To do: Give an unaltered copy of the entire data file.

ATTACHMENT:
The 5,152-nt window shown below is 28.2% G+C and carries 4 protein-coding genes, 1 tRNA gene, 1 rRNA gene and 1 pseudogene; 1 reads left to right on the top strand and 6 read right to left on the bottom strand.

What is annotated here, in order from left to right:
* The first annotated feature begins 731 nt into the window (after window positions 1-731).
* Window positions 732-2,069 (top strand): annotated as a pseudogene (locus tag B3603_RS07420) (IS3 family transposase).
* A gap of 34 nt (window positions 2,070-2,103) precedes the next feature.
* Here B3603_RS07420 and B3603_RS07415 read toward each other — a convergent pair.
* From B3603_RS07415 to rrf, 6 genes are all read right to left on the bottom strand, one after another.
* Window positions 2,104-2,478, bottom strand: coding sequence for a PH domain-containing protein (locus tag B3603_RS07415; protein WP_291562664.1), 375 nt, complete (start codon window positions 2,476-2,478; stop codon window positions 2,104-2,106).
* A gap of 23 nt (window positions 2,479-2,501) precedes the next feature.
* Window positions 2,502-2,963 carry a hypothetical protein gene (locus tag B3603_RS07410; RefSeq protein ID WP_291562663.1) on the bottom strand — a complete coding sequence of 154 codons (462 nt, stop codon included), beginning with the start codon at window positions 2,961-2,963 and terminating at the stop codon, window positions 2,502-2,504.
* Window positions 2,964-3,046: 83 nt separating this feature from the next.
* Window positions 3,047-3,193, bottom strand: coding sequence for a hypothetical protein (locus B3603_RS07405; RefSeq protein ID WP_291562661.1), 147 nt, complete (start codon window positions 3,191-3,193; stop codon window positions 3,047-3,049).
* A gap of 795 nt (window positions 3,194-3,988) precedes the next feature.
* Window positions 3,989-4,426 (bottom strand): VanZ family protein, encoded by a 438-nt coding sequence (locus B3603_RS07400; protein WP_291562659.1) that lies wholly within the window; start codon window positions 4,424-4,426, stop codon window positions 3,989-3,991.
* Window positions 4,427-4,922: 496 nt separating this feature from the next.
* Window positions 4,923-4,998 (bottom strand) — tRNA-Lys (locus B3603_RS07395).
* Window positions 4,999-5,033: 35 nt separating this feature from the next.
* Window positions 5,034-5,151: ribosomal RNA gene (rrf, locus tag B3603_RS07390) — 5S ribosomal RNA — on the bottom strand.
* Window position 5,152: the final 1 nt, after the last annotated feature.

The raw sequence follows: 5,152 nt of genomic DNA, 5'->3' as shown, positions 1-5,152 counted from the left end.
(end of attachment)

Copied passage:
The 5,152-nt window shown below is 28.2% G+C and carries 4 protein-coding genes, 1 tRNA gene, 1 rRNA gene and 1 pseudogene; 1 reads left to right on the top strand and 6 read right to left on the bottom strand.

What is annotated here, in order from left to right:
* The first annotated feature begins 731 nt into the window (after window positions 1-731).
* Window positions 732-2,069 (top strand): annotated as a pseudogene (locus tag B3603_RS07420) (IS3 family transposase).
* A gap of 34 nt (window positions 2,070-2,103) precedes the next feature.
* Here B3603_RS07420 and B3603_RS07415 read toward each other — a convergent pair.
* From B3603_RS07415 to rrf, 6 genes are all read right to left on the bottom strand, one after another.
* Window positions 2,104-2,478, bottom strand: coding sequence for a PH domain-containing protein (locus tag B3603_RS07415; protein WP_291562664.1), 375 nt, complete (start codon window positions 2,476-2,478; stop codon window positions 2,104-2,106).
* A gap of 23 nt (window positions 2,479-2,501) precedes the next feature.
* Window positions 2,502-2,963 carry a hypothetical protein gene (locus tag B3603_RS07410; RefSeq protein ID WP_291562663.1) on the bottom strand — a complete coding sequence of 154 codons (462 nt, stop codon included), beginning with the start codon at window positions 2,961-2,963 and terminating at the stop codon, window positions 2,502-2,504.
* Window positions 2,964-3,046: 83 nt separating this feature from the next.
* Window positions 3,047-3,193, bottom strand: coding sequence for a hypothetical protein (locus B3603_RS07405; RefSeq protein ID WP_291562661.1), 147 nt, complete (start codon window positions 3,191-3,193; stop codon window positions 3,047-3,049).
* A gap of 795 nt (window positions 3,194-3,988) precedes the next feature.
* Window positions 3,989-4,426 (bottom strand): VanZ family protein, encoded by a 438-nt coding sequence (locus B3603_RS07400; protein WP_291562659.1) that lies wholly within the window; start codon window positions 4,424-4,426, stop codon window positions 3,989-3,991.
* Window positions 4,427-4,922: 496 nt separating this feature from the next.
* Window positions 4,923-4,998 (bottom strand) — tRNA-Lys (locus B3603_RS07395).
* Window positions 4,999-5,033: 35 nt separating this feature from the next.
* Window positions 5,034-5,151: ribosomal RNA gene (rrf, locus tag B3603_RS07390) — 5S ribosomal RNA — on the bottom strand.
* Window position 5,152: the final 1 nt, after the last annotated feature.

The raw sequence follows: 5,152 nt of genomic DNA, 5'->3' as shown, positions 1-5,152 counted from the left end.